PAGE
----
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About

This blog contains the thoughts of Cameron Neylon on the technical and social issues involved with ‘Open Research’. Most people would agree Open Research includes freely accessible literature or perhaps making raw data available. Others might think it also involves people working on collaborative documents such as Wikis or the freedom to re-use the published literature or data. At its logical extreme Open Research includes making all the details of what we do freely available as it happens. Many people find this scarey. Some, perhaps a growing number, find it tremendously exciting.

This site is a place for me to think through the technical problems and issues involved in electronically recording our work for publication on the web and the other social and logistical issues that are raised by making the science we do more immediately available and more connected to the world outside the laboratory.

I work for PLOS, the Open Access publisher and advocacy organisation where I am Advocacy Director.  Nothing written here should be taken or construed as PLOS policy or indicative of the tenor or direction of any internal discussions within PLOS.

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  • Sharon

    I’m looking for some resources or direction for diving into open notebook science. I have been interested in the concept for quite some time and recently began following this blog and a few others. I am excited to see that ONS is real and growing, but I’m not sure the best places to start. I want to find out what other folks are doing, what software they are using and what has and has not worked. I also would love to chat with anyone doing research with human subjects to figure out how IRB restrictions play out in ONS.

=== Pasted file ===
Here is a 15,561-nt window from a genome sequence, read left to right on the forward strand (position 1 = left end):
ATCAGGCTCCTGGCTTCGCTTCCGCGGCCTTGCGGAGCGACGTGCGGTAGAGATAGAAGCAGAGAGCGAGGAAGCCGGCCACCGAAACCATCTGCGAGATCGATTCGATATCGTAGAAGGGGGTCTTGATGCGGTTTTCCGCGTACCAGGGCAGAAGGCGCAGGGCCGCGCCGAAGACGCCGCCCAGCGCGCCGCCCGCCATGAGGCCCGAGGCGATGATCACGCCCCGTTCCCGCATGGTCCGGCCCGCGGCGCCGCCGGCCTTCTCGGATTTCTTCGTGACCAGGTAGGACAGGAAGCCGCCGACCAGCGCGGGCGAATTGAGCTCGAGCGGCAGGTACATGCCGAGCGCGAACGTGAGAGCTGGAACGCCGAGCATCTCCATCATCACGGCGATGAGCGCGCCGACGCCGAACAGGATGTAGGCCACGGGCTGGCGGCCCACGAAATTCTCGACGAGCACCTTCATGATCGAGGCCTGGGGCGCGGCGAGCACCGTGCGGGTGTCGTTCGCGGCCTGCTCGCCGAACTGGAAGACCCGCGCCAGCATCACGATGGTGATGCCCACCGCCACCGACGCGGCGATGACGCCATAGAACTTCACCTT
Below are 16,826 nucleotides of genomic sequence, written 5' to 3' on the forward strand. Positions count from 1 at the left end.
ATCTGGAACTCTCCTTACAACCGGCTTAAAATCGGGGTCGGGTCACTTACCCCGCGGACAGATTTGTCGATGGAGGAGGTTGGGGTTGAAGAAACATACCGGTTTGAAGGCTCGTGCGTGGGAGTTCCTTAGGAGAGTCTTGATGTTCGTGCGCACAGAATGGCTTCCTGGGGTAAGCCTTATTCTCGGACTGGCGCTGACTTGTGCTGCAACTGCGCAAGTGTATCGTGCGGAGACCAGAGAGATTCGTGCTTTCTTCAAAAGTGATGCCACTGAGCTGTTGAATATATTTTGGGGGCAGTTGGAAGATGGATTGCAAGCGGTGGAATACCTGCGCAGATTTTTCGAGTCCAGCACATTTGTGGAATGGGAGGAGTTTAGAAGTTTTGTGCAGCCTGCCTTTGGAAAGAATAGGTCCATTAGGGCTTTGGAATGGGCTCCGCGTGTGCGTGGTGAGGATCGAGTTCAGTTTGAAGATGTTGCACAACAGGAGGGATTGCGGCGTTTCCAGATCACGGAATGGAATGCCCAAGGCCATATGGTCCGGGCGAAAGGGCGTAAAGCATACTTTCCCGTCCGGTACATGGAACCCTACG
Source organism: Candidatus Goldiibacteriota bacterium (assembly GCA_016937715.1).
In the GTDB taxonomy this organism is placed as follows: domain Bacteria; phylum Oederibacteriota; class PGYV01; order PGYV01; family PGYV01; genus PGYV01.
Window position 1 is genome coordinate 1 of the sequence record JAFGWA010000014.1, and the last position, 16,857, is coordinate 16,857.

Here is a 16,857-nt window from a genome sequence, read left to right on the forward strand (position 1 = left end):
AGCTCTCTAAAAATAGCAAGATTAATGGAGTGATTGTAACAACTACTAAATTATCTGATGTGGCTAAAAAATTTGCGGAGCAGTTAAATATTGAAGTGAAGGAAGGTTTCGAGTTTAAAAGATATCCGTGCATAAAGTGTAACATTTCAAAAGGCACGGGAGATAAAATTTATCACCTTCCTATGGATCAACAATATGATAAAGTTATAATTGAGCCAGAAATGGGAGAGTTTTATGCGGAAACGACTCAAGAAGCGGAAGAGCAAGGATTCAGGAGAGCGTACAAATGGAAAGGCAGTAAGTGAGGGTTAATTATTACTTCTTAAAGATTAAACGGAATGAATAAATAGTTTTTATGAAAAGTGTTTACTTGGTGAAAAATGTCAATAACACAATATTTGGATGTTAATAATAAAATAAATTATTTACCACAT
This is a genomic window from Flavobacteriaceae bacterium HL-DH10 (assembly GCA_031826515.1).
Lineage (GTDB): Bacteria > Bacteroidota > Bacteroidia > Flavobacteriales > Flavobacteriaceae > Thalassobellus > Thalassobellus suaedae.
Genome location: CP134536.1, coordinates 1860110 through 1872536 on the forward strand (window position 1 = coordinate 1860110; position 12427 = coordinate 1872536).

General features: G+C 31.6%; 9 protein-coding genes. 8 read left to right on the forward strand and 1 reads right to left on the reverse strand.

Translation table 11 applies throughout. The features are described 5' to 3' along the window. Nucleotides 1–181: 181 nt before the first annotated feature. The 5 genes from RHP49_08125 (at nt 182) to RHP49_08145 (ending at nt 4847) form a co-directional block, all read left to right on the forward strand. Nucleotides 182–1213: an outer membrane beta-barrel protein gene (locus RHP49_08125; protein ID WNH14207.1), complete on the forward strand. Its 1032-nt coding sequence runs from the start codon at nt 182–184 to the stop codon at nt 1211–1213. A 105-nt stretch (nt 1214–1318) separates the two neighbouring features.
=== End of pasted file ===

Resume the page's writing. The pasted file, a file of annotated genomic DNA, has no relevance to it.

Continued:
• Sharon

    I’m looking for some resources or direction for diving into open notebook science. I have been interested in the concept for quite some time and recently began following this blog and a few others. I am excited to see that ONS is real and growing, but I’m not sure the best places to start. I want to find out what other folks are doing, what software they are using and what has and has not worked. I also would love to chat with anyone doing research with human subjects to figure out how IRB restrictions play out in ONS.

  • http://www.labmeeting.com/ Jeremy England

    I’m Jeremy, a grad student doing doctoral research in biophysics at Stanford. I have been working with some other students for a while now on Labmeeting.com, which is a web platform where biomedical researchers can organize their PDFs, share protocols etc. We think it is really important to get researchers comfortable with managing and sharing information online, so we are trying to build simple, free, web-based tools that individuals can use every day to help them in lab. We have gotten lots of positive feedback already, and we are eager to get the word out to more people. I encourage anyone interested in learning more to write to contact@labmeeting.com, or just to sign up and look around at http://www.labmeeting.com

  • http://www.labmeeting.com Jeremy England

    I’m Jeremy, a grad student doing doctoral research in biophysics at Stanford. I have been working with some other students for a while now on Labmeeting.com, which is a web platform where biomedical researchers can organize their PDFs, share protocols etc. We think it is really important to get researchers comfortable with managing and sharing information online, so we are trying to build simple, free, web-based tools that individuals can use every day to help them in lab. We have gotten lots of positive feedback already, and we are eager to get the word out to more people. I encourage anyone interested in learning more to write to contact@labmeeting.com, or just to sign up and look around at http://www.labmeeting.com